Matt Shaner

Birth
March 18, 2013
 

It’s the usual night in the emergency room and I’m sitting at the front desk. This girl staggers in, pregnant abdomen extending below a Dale Earnhardt Junior shirt and sweatpants now coated with liquids I don’t want to see. She moans in pain.
 
Husband follows, bright in his hunter’s orange, hands waving.
 
“She’s gonna have this baby now,” he says through three teeth. A shot of cigarette smoke and beer coats my face. The other waiting people watch with fascination. I pick up the phone and call for a nurse. The girl leans against the desk, splaying out hands covered in some kind of sauce. The husband places a hand on her back. She shuts her eyes, opens her mouth, and lets out a yell that pierces the air. She balls a hand and brings it down on the desk, knocking over a container of hospital logo pens.
 
“What kinda operation is this?” the husband asks, slamming his hand onto the table. His ring finger is tattooed with a faux wedding band that matches the tattoo on the girl’s hand, a hand she has spread over her stomach. His orange pants have blood on the legs and I wonder if it is human or animal. The theme from Deliverance shoots across my mind. I push the image away and look back to the woman wondering if she’ll hold out enough to not deliver on the floor.
 
Two nurses emerge from the back, sit the girl on a wheelchair, and push her in for treatment. The husband walks behind them, removing an iPhone from his pocket to answer a call.
 
They disappear and calm settles over the room. People cough. Some cry. Others vomit in small plastic bags we provide at check in. Two patients later, a man enters alone.
 
He points to the back.
 
“My girlfriend just had a baby back there,” he says. I look at the security guard. He raises his hands in a gesture of helplessness. I tell the guy to go through and hope he is with someone else. Maybe another pregnant woman arrived and I missed it.
 
I get the answer in two minutes.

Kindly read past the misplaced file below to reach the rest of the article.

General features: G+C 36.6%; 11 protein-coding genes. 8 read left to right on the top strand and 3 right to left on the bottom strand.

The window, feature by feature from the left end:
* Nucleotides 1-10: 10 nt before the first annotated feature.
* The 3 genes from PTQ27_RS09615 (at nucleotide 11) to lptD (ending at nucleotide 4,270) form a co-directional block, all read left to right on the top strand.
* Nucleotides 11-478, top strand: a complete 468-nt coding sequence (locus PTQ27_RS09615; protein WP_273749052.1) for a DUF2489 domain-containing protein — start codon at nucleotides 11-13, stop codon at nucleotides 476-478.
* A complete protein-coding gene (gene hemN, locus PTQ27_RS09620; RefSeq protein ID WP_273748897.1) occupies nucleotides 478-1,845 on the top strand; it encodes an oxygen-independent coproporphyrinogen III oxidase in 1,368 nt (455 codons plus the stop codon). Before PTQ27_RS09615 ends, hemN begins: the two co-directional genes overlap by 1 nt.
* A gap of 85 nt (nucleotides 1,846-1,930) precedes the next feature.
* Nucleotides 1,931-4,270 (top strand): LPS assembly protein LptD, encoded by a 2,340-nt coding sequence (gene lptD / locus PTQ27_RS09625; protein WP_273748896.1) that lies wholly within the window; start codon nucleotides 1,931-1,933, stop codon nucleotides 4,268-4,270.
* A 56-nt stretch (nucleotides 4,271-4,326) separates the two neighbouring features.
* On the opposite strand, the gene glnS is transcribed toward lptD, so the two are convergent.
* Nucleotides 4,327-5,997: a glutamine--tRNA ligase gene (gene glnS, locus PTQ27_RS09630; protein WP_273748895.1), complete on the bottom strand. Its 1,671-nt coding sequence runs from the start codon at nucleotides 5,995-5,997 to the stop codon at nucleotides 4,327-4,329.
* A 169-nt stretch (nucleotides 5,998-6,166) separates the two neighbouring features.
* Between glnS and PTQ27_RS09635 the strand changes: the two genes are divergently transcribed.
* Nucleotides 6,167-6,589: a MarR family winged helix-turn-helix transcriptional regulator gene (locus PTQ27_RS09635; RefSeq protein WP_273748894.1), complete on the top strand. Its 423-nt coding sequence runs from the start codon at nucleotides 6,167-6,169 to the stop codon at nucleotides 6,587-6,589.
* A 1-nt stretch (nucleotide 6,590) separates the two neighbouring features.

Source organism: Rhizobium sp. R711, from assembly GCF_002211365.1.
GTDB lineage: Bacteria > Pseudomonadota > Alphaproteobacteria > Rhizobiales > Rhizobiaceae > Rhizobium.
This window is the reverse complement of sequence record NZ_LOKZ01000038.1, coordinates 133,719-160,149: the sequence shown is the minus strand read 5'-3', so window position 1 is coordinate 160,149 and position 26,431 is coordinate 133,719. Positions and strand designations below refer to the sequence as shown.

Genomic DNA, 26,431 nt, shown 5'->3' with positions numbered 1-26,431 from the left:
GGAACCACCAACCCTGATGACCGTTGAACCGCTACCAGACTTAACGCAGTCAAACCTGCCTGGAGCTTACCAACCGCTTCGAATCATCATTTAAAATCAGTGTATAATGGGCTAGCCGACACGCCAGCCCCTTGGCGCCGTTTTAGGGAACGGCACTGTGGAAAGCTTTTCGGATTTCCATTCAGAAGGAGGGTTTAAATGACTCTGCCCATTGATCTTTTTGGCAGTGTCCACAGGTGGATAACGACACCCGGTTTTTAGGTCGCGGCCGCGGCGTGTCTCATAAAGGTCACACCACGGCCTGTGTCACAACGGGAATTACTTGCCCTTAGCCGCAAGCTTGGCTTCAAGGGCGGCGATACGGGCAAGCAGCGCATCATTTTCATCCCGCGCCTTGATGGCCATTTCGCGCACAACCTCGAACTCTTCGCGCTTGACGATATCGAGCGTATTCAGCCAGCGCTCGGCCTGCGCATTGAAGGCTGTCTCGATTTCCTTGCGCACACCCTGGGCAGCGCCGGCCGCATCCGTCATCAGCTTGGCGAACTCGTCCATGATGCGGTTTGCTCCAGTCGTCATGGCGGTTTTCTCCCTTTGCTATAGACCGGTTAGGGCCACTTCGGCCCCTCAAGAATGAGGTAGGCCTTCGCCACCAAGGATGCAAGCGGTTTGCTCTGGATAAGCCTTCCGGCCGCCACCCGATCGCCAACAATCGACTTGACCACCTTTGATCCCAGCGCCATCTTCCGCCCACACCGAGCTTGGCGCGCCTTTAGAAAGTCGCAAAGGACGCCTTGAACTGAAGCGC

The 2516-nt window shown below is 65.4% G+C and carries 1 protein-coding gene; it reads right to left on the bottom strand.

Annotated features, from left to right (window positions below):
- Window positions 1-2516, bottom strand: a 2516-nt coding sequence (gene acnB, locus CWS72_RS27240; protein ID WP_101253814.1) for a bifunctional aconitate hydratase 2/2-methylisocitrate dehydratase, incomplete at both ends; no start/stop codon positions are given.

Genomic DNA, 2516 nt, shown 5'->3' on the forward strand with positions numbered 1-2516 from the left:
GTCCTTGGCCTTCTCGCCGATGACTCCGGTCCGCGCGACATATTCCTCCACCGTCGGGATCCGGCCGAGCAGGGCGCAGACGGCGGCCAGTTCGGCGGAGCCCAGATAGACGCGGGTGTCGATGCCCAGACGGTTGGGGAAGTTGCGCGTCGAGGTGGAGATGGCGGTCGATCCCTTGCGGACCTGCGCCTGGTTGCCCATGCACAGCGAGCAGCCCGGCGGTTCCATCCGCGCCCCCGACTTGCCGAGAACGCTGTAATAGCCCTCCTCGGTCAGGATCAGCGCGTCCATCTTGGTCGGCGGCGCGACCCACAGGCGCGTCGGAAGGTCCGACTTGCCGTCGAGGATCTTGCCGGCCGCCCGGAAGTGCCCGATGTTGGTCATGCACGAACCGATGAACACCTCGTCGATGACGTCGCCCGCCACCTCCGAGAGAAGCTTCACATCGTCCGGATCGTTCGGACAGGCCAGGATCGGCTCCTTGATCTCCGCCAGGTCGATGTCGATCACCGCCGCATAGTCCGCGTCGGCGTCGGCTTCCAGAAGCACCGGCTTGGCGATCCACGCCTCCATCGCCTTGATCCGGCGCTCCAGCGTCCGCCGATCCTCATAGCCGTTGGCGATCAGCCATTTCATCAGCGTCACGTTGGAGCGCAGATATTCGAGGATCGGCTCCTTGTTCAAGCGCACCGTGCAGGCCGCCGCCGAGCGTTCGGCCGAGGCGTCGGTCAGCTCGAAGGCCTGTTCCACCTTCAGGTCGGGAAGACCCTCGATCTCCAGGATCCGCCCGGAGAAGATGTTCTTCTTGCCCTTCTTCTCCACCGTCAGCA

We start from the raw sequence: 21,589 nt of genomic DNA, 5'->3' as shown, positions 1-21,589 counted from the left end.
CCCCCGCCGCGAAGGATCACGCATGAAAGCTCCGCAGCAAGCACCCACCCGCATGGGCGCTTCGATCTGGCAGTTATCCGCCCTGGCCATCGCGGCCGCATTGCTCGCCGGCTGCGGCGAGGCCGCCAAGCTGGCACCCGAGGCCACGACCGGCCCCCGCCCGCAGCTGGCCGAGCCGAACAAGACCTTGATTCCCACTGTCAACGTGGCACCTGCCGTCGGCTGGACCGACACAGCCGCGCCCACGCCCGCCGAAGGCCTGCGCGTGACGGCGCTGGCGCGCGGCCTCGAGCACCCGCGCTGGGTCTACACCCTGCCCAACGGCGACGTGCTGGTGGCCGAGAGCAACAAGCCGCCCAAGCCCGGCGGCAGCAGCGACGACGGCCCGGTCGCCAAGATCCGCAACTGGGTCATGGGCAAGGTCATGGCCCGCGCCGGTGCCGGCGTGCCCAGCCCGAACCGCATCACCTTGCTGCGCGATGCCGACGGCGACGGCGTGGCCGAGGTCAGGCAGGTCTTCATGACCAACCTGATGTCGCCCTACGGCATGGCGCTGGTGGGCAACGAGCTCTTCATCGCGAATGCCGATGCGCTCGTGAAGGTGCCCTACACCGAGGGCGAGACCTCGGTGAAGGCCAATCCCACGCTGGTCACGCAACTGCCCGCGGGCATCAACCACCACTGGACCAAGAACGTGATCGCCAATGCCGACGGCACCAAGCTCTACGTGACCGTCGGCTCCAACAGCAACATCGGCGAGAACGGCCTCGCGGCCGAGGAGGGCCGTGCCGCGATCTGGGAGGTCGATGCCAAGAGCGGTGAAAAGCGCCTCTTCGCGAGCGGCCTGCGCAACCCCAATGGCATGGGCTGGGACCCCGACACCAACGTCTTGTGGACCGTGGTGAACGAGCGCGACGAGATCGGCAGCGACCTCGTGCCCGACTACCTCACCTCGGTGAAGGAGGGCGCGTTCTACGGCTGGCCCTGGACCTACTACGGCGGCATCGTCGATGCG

The exit door slams open, the men pouring out in a tornado of fists. I hit the panic button under the desk.
 
The room clears but people stand around and wait to see if anyone will intervene. The helpless guard watches with the same fascination. Everyone likes animal aggression. A teenage kid records the fight on his cell phone.
 
The police arrive and separate the men. The boyfriend yells over his shoulder.
 
“You can have her. The kid is mine anyway.”
 
At the end of the night, I wait for my replacement. She comes to the desk and I start talking about the fight. The phone rings and she answers. I go and clock out, returning to see her hang up the phone. She looks at me.
 
“We had an elopement,” she says.
 
“What?” I imagine a couple running to Vegas to get married.
 
“A baby left behind. Mom cleaned herself up and vacated the maternity floor.” I feel a weight drop on the back of my skull, squeezing pressure through my neck. The faces of the mother and father flash through my mind. I turn from the desk and go back to the inside of the hospital.
 
I push through the main doors and walk to the elevators, punching the up arrow. The doors open. Maternity is a short ride to the third floor.
 
I step off the elevator to see a trail of blood. This was her. The thought, the instinct, makes me follow. The trail leads to an empty room and a housekeeper making the bed for the next birth. I go to the nursery, looking in the window at a handful of babies wrapped in pink and blue blankets.
 
Was the kid better off? I wonder. Did the baby need a home with biological parents? Would it grow up healthy in the system, running through foster homes? I thought of the baby’s violent delivery. Welcome to reality. Welcome to a parent who didn’t want you in the first place. Welcome to a society that devalues marriage. Good luck kid.
 
My heart breaks.
 
I hear movement and turn. A nurse pushes the woman from the waiting room in a wheelchair. She holds a baby wrapped in a white blanket. She smiles down at the small face in the blanket. The nurse pushes her by me and she meets my gaze in a moment of unspoken communication.
 
I shut my eyes.

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Matt Shaner has twenty-three short stories published online and in print through various outlets including a novel and novella available from Eternal Press. He is a current student in Fairfield University’s MFA Program. He spends his nights working in a hospital and days with his wife Valerie and their two sons. He lives in Reading, PA.

 

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